DRAYAGE EXPRESS, LLC v. INTERNATIONAL FIRST SERVICE USA et al, No. 3:2015cv03597 - Document 58 (D.N.J. 2016)

Court Description: LETTER OPINION filed. Signed by Judge Freda L. Wolfson on 11/18/2016. (eaj)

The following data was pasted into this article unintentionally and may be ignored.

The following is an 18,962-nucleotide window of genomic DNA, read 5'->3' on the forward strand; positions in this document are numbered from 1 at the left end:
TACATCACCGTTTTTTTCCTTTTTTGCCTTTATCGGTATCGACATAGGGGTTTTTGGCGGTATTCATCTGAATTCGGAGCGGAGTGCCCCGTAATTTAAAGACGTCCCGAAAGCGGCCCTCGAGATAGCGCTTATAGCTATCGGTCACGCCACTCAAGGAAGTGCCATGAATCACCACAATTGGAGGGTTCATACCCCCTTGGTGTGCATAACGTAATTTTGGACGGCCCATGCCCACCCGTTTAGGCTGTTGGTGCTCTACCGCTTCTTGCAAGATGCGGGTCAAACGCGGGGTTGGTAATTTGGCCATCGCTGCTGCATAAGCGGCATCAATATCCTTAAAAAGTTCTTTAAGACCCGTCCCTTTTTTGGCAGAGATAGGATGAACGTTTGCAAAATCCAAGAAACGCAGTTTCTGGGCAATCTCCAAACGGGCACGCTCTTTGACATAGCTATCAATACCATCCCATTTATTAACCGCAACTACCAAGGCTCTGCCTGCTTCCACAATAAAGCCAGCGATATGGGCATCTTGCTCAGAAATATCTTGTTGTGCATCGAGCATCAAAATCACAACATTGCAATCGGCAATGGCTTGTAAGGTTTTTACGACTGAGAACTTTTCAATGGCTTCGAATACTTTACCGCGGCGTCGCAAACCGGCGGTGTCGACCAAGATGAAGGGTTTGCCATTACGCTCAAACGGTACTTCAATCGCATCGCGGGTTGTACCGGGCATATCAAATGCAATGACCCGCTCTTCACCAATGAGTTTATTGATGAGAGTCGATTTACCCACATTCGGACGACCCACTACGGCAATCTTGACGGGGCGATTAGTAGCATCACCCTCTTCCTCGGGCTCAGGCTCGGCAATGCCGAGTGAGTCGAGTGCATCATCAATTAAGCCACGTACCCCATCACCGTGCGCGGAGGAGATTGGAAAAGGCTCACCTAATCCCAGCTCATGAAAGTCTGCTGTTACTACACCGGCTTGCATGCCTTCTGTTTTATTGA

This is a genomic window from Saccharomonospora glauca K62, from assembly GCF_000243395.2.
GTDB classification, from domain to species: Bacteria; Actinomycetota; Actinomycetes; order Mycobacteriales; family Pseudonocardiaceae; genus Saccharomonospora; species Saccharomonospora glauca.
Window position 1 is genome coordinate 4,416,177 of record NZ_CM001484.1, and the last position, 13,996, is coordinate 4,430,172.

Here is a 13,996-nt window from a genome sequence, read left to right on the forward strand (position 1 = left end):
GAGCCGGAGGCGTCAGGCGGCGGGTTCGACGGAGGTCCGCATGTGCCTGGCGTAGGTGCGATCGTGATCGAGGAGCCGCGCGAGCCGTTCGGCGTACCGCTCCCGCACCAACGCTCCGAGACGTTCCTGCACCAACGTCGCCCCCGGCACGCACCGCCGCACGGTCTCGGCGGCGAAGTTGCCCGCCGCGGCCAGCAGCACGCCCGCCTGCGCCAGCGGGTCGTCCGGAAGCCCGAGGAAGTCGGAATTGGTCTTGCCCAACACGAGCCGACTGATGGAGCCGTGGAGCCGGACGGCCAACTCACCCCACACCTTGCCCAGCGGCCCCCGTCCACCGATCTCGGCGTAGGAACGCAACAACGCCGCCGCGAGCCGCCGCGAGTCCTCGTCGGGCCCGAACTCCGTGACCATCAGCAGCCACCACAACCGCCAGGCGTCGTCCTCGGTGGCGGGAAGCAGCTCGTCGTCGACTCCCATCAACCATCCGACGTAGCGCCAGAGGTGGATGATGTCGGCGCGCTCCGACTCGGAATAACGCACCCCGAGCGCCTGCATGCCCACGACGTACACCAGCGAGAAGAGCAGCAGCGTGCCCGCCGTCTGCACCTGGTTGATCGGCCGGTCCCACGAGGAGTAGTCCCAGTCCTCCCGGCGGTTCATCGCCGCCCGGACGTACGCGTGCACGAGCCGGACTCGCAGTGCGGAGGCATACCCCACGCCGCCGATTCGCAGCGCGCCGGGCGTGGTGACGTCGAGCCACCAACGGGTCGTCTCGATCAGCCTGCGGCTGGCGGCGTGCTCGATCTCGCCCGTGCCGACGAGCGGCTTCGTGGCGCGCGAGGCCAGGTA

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DRAYAGE EXPRESS, LLC v. INTERNATIONAL FIRST SERVICE USA et al Doc. 58 UNITED STATES DISTRICT COURT DISTRICT OF NEW JERSEY (609) 989-2182 CHAMBERS OF CLARKSON S. FISHER FEDERAL BUILDING & U.S. COURTHOUSE 402 EAST STATE STREET TRENTON, NEW JERSEY 08608 FREDA L. WOLFSON UNITED STATES DISTRICT JUDGE LETTER OPINION November 18, 2016 John M. Cinti, Esq. Thomas M. Krick, Esq. Reger Rizzo & Darnell LLP 200 East Gate Drive Mt. Laurel, NJ 08054 Adam R. Schwartz, Esq. Scott A. Levin, Esq. McElroy, Deutsch, Mulvaney & Carpenter LLP 1300 Mount Kemble Avenue Morristown, NJ 07962 Timothy D. Barrow, Esq. Law Office of Timothy D. Barrow 148 Main Street Lebanon, NJ 08833 Larry E. Hardcastle, Esq. Lanciano & Associates LLC 2 Route 31 North Pennington, NJ 08534 Frank L. Corrado, Esq. Barry, Corrado, Grassi & Gibson PC 2700 Pacific Avenue Wildwood, NJ 08620 Anthony Longo, Esq. Caroll McNulty & Kull LLC 120 Mountain View Boulevard Basking Ridge, NJ 07920 RE: Drayage Express, LLC v. International First Service USA d/b/a Global Wine Logistics, et al. Civil Action No.: 3-15-cv-3597-FLW-LHG 1 Dockets.Justia.com Dear Litigants: Plaintiff Drayage Express, LLC (“Plaintiff”) has filed two motions for default judgment against defendants International First Service USA d/b/a Global Wine Logistics (“Global Wine”) and Anita McNeil (“McNeil”), the alleged sole owner of Global Wine. Although Global Wine and McNeil have not filed opposition to the instant motions, defendant Bankers Insurance Company (“Bankers”), a surety, has filed opposition to the motion for default judgment against its principal, Global Wine. For the reasons set forth below, Plaintiff’s motions for default judgment against Global Wine and McNeil are GRANTED. In its Amended Complaint, Plaintiff alleges that defendant Saverglass, Inc. (“Saverglass”), which designs and manufactures glass bottles, entered into a contract with defendant Seli International (“Seli”) or its subsidiary, Seli International USA, Inc. (“Seli USA”), “for the importation of goods into the United States through the port of Charleston, South Carolina.” See Am. Compl. at ¶¶ 5-10. Once Seli or Seli USA imported the goods to South Carolina, “Global Wine would sign for the goods and arrange for the inland transportation of the goods” to the point of destination. Id. at ¶¶ 11-12. In October of 2013, McNeil contacted Plaintiff to arrange for the transportation of the imported goods within the United States, to which Plaintiff agreed. Id. at ¶ 14. Plaintiff alleges that “Global Wine agreed to pay Plaintiff its agreed upon rates for the movement of the cargo.” Id. at ¶ 15. Over the span of four months, Plaintiff transported the goods for Global Wine. Id. at ¶ 17. While Plaintiff asserts that it provided Global Wine with invoices for transportation services provided, “there remains a balance due and owing in the amount of $165,320.00.” Id. at ¶¶ 18-19. In connection with the business transactions between Plaintiff and Global Wine, Plaintiff alleges that Global Wine was the principal on three bonds issued by 2 Bankers: 1 (i) a Broker Surety Bond in the amount of $75,000; (ii) an Ocean Transportation Intermediary (“OTI”) Bond in the amount of $75,000; and (iii) another OTI Bond in the amount of $50,000. 2 See id. at ¶ 13; Exs. A-C. Plaintiff filed its original Complaint on May 28, 2015. After service was effectuated, and Global Wine and McNeil failed to answer, Plaintiff requested default against those defendants, which the Clerk of the Court entered on July 27, 2015. Plaintiff then filed two separate motions for default judgment against Global Wine and McNeil, respectively. Those parties did not file opposition to the motions, nor did any of the other defendants, except for Bankers. While those two motions were pending, however, Plaintiff filed an Amended Complaint on February 10, 2016. This Court temporarily terminated the pending motions to allow the parties to submit supplemental briefing, which both parties have supplied. 3 On April 20, 2016, after the Amended Complaint 1 Plaintiff maintains that Global Wine was acting as a broker or a non-vessel-operating common carrier under the Shipping Acting of 1984 (the “Shipping Act”) and its implementing regulations. Id. at ¶ 15. Pursuant to the Shipping Act, an ocean transport intermediary must obtain a bond that “shall be available to pay any judgment for damages against an ocean transportation intermediary arising from its transportation related activities….” 46 U.S.C. § 40902(b)(3); see 46 C.F.R. § 515.23(b)(2). An ocean transportation intermediary includes a non-vessel-operating common carrier, see 46 U.S.C. § 40102(19), which is defined as a common carrier that “does not operate the vessels by which the ocean transportation is provided” and “is a shipper in its relationship with an ocean common carrier,” see 46 U.S.C. § 40102(16). However, Bankers disputes this designation. At this stage of the litigation, the Court need not make a legal determination that Global Wine was operating as a broker or a non-vessel-operating common carrier during its business transactions with Plaintiff. 2 Both Plaintiff and Bankers agree that these three bonds are executed under the laws of the United States, and that the bonds should be interpreted in accordance with federal law. In that connection, because the bonds are creatures of federal law, this Court has original jurisdiction under 28 U.S.C. § 1352. 3 In particular, this Court requested that Plaintiff and Bankers provide supplemental briefing on the following issues: (i) what law applies to the bonds at issue in this matter; (ii) whether Bankers may be bound by a default judgment against Global Wine on a judgment bond; and (iii) whether Bankers is entitled to defend Global Wine, and if so, what defenses Bankers intends to assert as the surety, as well as what defenses it intends to assert on behalf of Global Wine. 3 was served, default was once again entered against Global Wine and McNeil, since they failed to file an answer or otherwise respond to the pleadings. Five days later, Plaintiff filed anew its motions for default judgment against those defendants. Again, Global Wine and McNeil have not filed opposition, but Bankers has reasserted its opposition to the motion for default judgment against Global Wine. Federal Rule of Civil Procedure 55 governs the entry of default judgment. Fed. R. Civ. P. 55(b)(2). To obtain a default judgment, the clerk of the court must first enter default, which is appropriate when the defendant has failed to file an answer or otherwise respond to the complaint. Fed. R. Civ. P. 55(a); see Gold Kist, Inc. v. Laurinburg Oil Co., Inc., 756 F.2d 14, 18-19 (3d Cir. 1985). Once that procedural hurdle has been satisfied, it is within the sound discretion of the district court whether to grant a motion for default judgment. See Chamberlain v. Giampapa, 210 F.3d 154, 164 (3d Cir. 2000); see also Hritz v. Woma Corp., 732 F.2d 1178, 1180 (3d Cir. 1984) (stating that “the entry of a default judgment is left primarily to the discretion of the district court."). In exercising its discretion, the district court must evaluate three factors: “(1) prejudice to the plaintiff if default is denied, (2) whether the defendant appears to have a litigable defense, and (3) whether defendant’s delay is due to culpable conduct.” Chamberlain, 210 F.3d at 164; see Malik v. Hannah, 661 F. Supp. 2d 485, 490 (D.N.J. 2009). Finally, although facts pled in the complaint are accepted as true for the purpose of determining liability, the plaintiff must prove damages through further proofs. Comdyne I, Inc. v. Corbin, 908 F.2d 1142, 1149 (3d Cir. 1990); see Chanel, Inc. v. Gordashevsky, 558 F. Supp. 2d 532, 535-536 (D.N.J. 2008). In the instant matter, Plaintiff asserts that it obtained default against Global Wine and McNeil on April 20, 2016, and it requests that this Court enter default judgment against those defendants in the full amount of $165,320.00. With respect to McNeil, Plaintiff certifies that she 4 is not an active member of the United States Armed Forces. In support of that calculation of damages, Plaintiff provides the certification from Robert Coppola, a Vice President at Drayage Express LLC, which states that Plaintiff provided transportation services to Global Wine from October 16, 2013 through January 23, 2014. In addition, based on its accounts receivable ledger, Coppola certifies that Global Wine and McNeil owe Plaintiff $165,320.00 for the transportation of goods. 4 In opposition, relying on Frow v. De La Vega, 82 U.S. 552 (1872) and Federal Rule of Civil Procedure 54(b), Bankers contends that default judgment should not be entered against Global Wine until Bankers and other named Defendants have an opportunity to defend this action on the merits. Bankers further contends that Plaintiff will not be prejudiced if the entry of default judgment is delayed. However, Bankers maintains that it will be prejudiced if default judgment is granted, reasoning that its ability to pursue defenses to its own liability may be impaired, specifically that Bankers will be limited in, or foreclosed from, arguing that the judgment did not arise from “transportation related activities” of Global Wine. In Frow, the plaintiff sued several defendants, alleging that those defendants engaged in a joint conspiracy to defraud him out of a tract of land. See Frow, 82 U.S. at 554; see also Fed. R. Civ. P. 54(b) (authorizing the entry of a final judgment as to one of multiple defendants in a civil action only if the court finds that there is “no just reason for delay.”). When one of the defendants failed to timely file an answer, the lower court granted default judgment against that defendant, 4 In addition, Plaintiff contends that Bankers does not have standing to assert defenses on behalf of Global Wine. It is, however, well-settled that a surety is allowed to assert defenses that are available to the principal. See Knecht, Inc. v. United Pacific Ins. Co., 860 F.2d 74, 85 n.8 (3d Cir. 1988) (stating that “the basic rule of suretyship law that a surety can assert a defense of its principal.”); see also U.S. ex rel. Hussmann Corp. v. Fidelity & Deposit Co. of Maryland, 999 F. Supp. 734, 749 (stating that “a surety may assert defenses to payment of a claim that the principal may assert.”). As discussed infra, Bankers does not intend to assert any defenses on behalf of Global Wine. Rather, Bankers only assert its own surety-related defenses in connection with the payment of the bonds. 5 adjudging the title of the land to belong to the plaintiff. Frow, 82 U.S. at 554. At the conclusion of the trial, however, the lower court dismissed the plaintiff’s claims against the remaining defendants. Id. In reversing the entry of default judgment against the lone defendant, the Supreme Court held that “a final decree on the merits against the defaulting defendant alone, pending the continuance of the cause, would be incongruous and illegal.” Id. The Court explained that the prospect of conflicting judgments is both “unseemly and absurd” when the defendants are jointly liable. Id. However, Frow only applies when there is a risk of inconsistent judgments. See International Controls Corp. v. Vesco, 535 F.2d 742, 746 n.4 (D.N.J. 1976) (“Frow controls in situations where the liability of one defendant necessarily depends upon the liability of others.”); Colony Nat’l Ins. Co. v. Control Building Services, Inc., No. 14-5651, 2015 WL 7296034, at *4 (D.N.J. Nov. 18, 2015) (stating that “courts have interpreted Frow to apply only when default judgment against one defendant creates the possibility of an inconsistent ruling with respect to another defendant”). In the instant matter, Bankers’ reliance on Frow is misplaced, since there is no risk of inconsistent judgments. 5 When asked by the Court what defenses Bankers intends to assert, Bankers identified three defenses to its payment obligations under the three bonds it issued to Global Wine: (i) one of the OTI bonds is not available as the penal sum, since it has already been paid; (ii) Global Wine was acting as neither an ocean freight forwarder nor a non-vessel-operating common carrier with respect to Plaintiff; and (iii) Global Wine was not engaged in the requisite “transportation-related activities” with respect to Plaintiff, so Bankers cannot be obligated to pay 5 Indeed, none of the defendants in this matter, other than Bankers, has filed opposition to the instant motions, even though those defendants have had several opportunities to challenge the validity of Plaintiff’s breach of contract claim against Global Wine and McNeil, as well as argue that default judgment against Global Wine and McNeil could potentially lead to inconsistent judgments. 6 on Plaintiff’s claim pursuant to the express terms of 46 C.F.R. § 515.23. Based on its representations in supplemental briefing, Bankers does not intend to assert any defenses on behalf of Global Wine in connection with Plaintiff’s claim against Global Wine and McNeil for breach of contract. For instance, Bankers does not contend that Global Wine did not breach its contractual obligations to Plaintiff, or that no validly executed contract existed between the parties. Because Bankers does not intend to assert any defenses on behalf of Global Wine, Bankers’ concerns as to the effect that a default judgment against Global Wine will have on its potential obligation to pay out on the bonds at issue is misplaced. Indeed, at its core, Bankers seeks to preserve its own defenses to the payment of the bonds in this litigation. And, an entry of judgment against Global Wine and McNeil will not impact Bankers’ ability, as a named defendant in this case, to assert its own surety-related defenses, which are separate and distinct from the contract-based defenses that Bankers has chosen not to pursue on behalf of the principal. Specifically, this Court is making no finding whether (i) one of the bonds is no longer available; (ii) Global Wine was acting as an ocean freight forwarder or a non-vessel-operating common carrier with respect to Plaintiff, or (iii) Global Wine was engaged in “transportation related activities” with respect to Plaintiff. In other words, this Court’s entry of default judgment against Global Wine and McNeil does not constitute any finding that would undermine the surety Bankers’ defenses. With respect to the merits of the instant default judgment motions, a plaintiff must establish that “the essential elements of the pleaded claims are present and state factual allegations in support of these elements.” Animal Science Prods., Inc., 596 F. Supp. 2d at 848-849. To state a claim for breach of contract, the plaintiff must allege that there is: (1) a contract between the parties; (2) a breach of that contract; (3) damages flowing therefrom; and (4) that the party stating the claim performed its own contractual obligations. Frederico v. Home Depot, 507 F.3d 188, 203 (3d Cir. 7 2007). In the instant matter, accepting the facts in the pleading as true for the purpose of determining liability, Plaintiff entered into a contract with Global Wine and McNeil, who was the sole owner and alter ego of Global Wine, for the transportation of goods. See Am. Compl. at ¶¶ 14-15, 21. After the contract was formed, Plaintiff transported said goods for a period of approximately four months. Id. at ¶ 17. Although Plaintiff provided timely invoices, Global Wine and McNeil failed to pay Plaintiff in the amount of $165,320.00 for transportation services provided. Id. at ¶¶ 18-19. Thus, Plaintiff has established the essential elements of a breach of contract claim against Global Wine and McNeil. Furthermore, this Court finds that the factors articulated in Chamberlain also weigh in favor of granting default judgment against Global Wine and McNeil. See Chamberlain, 210 F.3d at 164. First, Plaintiff will be prejudiced if default judgment is denied, especially since Global Wine and McNeil have “refused to participate in this matter, and at present, this delay may stretch on indefinitely.” U.S. v. Vo., No. 15-6327, 2016 WL 475313, at *3 (D.N.J. Feb. 8, 2016). Even Bankers admits that Global Wine appears to be out of business, and that Global Wine and McNeil are not participating in this action. Second, it appears that Global Wine and McNeil do not have a litigable defense to Plaintiff’s breach of contract claim, since those defendants have not raised a defense and the pleadings do not indicate the existence of an available defense. See Jackson Hewitt, Inc. v. Dupree-Roberts, No. 13-388, 2013 WL 4039021, at *6 (D.N.J. Aug. 7, 2013) (“Defendant has been unresponsive in this action. Defendant has offered no defense, and the facts asserted in the Complaint do not contain any information that could provide the basis for a meritorious defense. The Court assumes that Defendant has no litigable defenses available.”). Tellingly, Bankers has not raised any contract-based defenses on behalf of Global Wine. Third, Global Wine and McNeil are “presumed culpable where [they have] failed to answer, move, or 8 otherwise respond.” Slover v. Live Universe, Inc., No. 08-2645, 2009 WL 606133, at *2 (D.N.J. Mar. 9, 2009); Stonebridge Bank v. Nita Properties, LLC, No. 09-5145, 2011 WL 380759, at *6 (D.N.J. Jan. 31, 2011). Finally, Plaintiff requests damages for the sum certain of $165,320.00, which is properly supported by the certifications of Mr. Coppola, as well as Plaintiff’s accounts receivable ledger. See Fed. R. Civ. P. 55(b) (stating that a court need not hold a hearing if the damages are a sum certain). Accordingly, the entry of default judgment against Global Wine and McNeil is appropriate in this matter. However, I stress that this Court’s basis for granting the default judgment is limited solely to factual findings that support the contractual relationship, including nonperformance of such a contract, between Plaintiff and Global Wine, and McNeil’s status as Global Wine’s alter ego. The issue whether Bankers is obligated to make payment on the bonds remains disputed and Bankers has the right to assert its own surety-related defenses in that regard as this litigation proceeds, unimpeded by the entry of default judgment against its principal. For the foregoing reasons, Plaintiff’s motions for default judgment against Global Wine and McNeil are granted. A separate Order will follow. Dated: November 18, 2016 Sincerely, /s/ Freda L. Wolfson The Honorable Freda L. Wolfson United States District Judge 9